When asked in 1951 why he robbed banks, prolific thief Willie Sutton is said to have replied matter-of-factly, "Because that's where the money is." That's the same philosophy behind Medicare and Medicaid fraud.
The federal budget for the health care entitlements is more than $900 billion this year. There's nothing like that kind of money to bring out the fraudsters. And sweeping anti-fraud provisions in the Affordable Care Act can only do so much to slow them down.
Even before the law was passed in 2010, the Obama administration began cracking down on health care fraud with a series of strike forces set up across the country.
Since the federal crackdown began in 2009, authorities have charged more than 2,500 defendants, recovering $1.9 billion in fraudulent payments last year alone, according to a joint report by the U.S. Justice and Health and Human Services departments.
While $1.9 billion may sound impressive, the Office of Management and Budget estimates Medicare and Medicaid related programs made nearly $89 billion in improper payments last year, largely due to fraud.
Among the early takedowns in the enhanced effort under Obamacare were Irina Shelikhova and her crew at Bay Medical in Brooklyn, New York, a scam operation that recruited patients among her fellow Russian immigrants in exchange for kickbacks.
The patient would walk into the clinic reporting some imaginary ailment, but rather than having to pay the clinic, say, $35 to see the doctor, the clinic would pay the patient $35—a kickback for the ability to bill Medicare under his or her name. It was a small price to pay for Bay Medical, which billed the taxpayers for some $50 million in nonexistent medical procedures between 2005 and 2010. Shelikhova is serving a 15-year prison sentence for money laundering.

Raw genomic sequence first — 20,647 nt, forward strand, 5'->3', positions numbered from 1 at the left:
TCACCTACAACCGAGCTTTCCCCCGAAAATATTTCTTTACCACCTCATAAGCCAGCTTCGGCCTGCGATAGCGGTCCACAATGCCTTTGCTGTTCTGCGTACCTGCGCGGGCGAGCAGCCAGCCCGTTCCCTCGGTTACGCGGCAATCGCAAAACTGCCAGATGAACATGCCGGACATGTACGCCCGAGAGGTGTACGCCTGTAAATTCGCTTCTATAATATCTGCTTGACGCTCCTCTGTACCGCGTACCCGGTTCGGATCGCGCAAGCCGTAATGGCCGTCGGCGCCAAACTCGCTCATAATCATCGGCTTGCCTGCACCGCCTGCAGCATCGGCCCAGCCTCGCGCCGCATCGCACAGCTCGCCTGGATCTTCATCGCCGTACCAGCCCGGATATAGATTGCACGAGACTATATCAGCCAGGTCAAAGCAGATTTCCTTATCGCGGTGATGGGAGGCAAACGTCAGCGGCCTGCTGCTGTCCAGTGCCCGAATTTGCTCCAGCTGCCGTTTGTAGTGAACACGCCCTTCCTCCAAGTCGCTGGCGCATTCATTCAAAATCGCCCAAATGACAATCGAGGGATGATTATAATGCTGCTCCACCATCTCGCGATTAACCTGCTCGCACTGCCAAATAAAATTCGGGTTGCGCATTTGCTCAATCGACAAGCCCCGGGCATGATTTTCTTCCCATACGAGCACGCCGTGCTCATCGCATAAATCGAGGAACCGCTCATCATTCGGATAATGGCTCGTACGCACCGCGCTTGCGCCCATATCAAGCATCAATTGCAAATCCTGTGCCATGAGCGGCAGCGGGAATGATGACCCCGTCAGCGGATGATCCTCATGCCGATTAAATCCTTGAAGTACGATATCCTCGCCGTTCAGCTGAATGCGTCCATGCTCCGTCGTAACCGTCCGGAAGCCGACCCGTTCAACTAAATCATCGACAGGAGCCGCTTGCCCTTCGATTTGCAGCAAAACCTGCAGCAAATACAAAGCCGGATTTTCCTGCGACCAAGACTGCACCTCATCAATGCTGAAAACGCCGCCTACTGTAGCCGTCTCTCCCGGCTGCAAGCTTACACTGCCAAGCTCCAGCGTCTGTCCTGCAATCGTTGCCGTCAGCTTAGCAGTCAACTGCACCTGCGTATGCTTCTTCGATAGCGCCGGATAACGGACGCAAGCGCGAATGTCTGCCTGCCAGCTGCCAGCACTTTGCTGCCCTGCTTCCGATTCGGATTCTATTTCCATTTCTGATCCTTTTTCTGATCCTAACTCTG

The Affordable Care Act includes much tougher sentences for health care fraud, and enhanced screening for doctors and other providers who bill the government programs. It authorizes new technology to help investigators detect fraud, and $350 million in new funding for anti-fraud efforts over the next ten years. Officials say every dollar spent on enforcement yields $6 returned to the taxpayers.
Yet the crime wave continues across the country.
Here are some of the more brazen scams broken up in the past couple of years, according to that DOJ and HHS report.
Ahaoma Ohia, who owned a medical device business with offices in Texas and Louisiana, already had a thriving scam going when Mother Nature and the federal government came together to really move things along.
Taking advantage of relaxed rules designed to help victims of Hurricane Katrina in 2005 and Hurricanes Gustav and Ike in 2008, Ohia's company—All Star Medical—was able to bill the taxpayers hundreds of thousands of dollars for wheelchairs he falsely claimed were destroyed by the storms.
Ohia continued his scam even after the federal crackdown began, submitting hundreds of other fraudulent claims, according to a federal indictment. They include prosthetics and other expensive accessories for amputees, ordered for patients with no amputations. The feds caught on when Ohia repeatedly billed Medicare for arm and leg braces in pairs—left and right—rather than wasting time billing for one brace at a time.
Ohia blamed the mess on "administrative errors," but a federal jury in Baton Rouge didn't buy it. After a four-day trial in 2014, he was convicted on seven fraud counts and ordered to pay $1.2 million in restitution. He is serving a 13-year sentence at a federal prison in Texas.
Pulling off a large scale Medicare fraud requires patience, as well as lots of patients on whose behalf you can bill the government.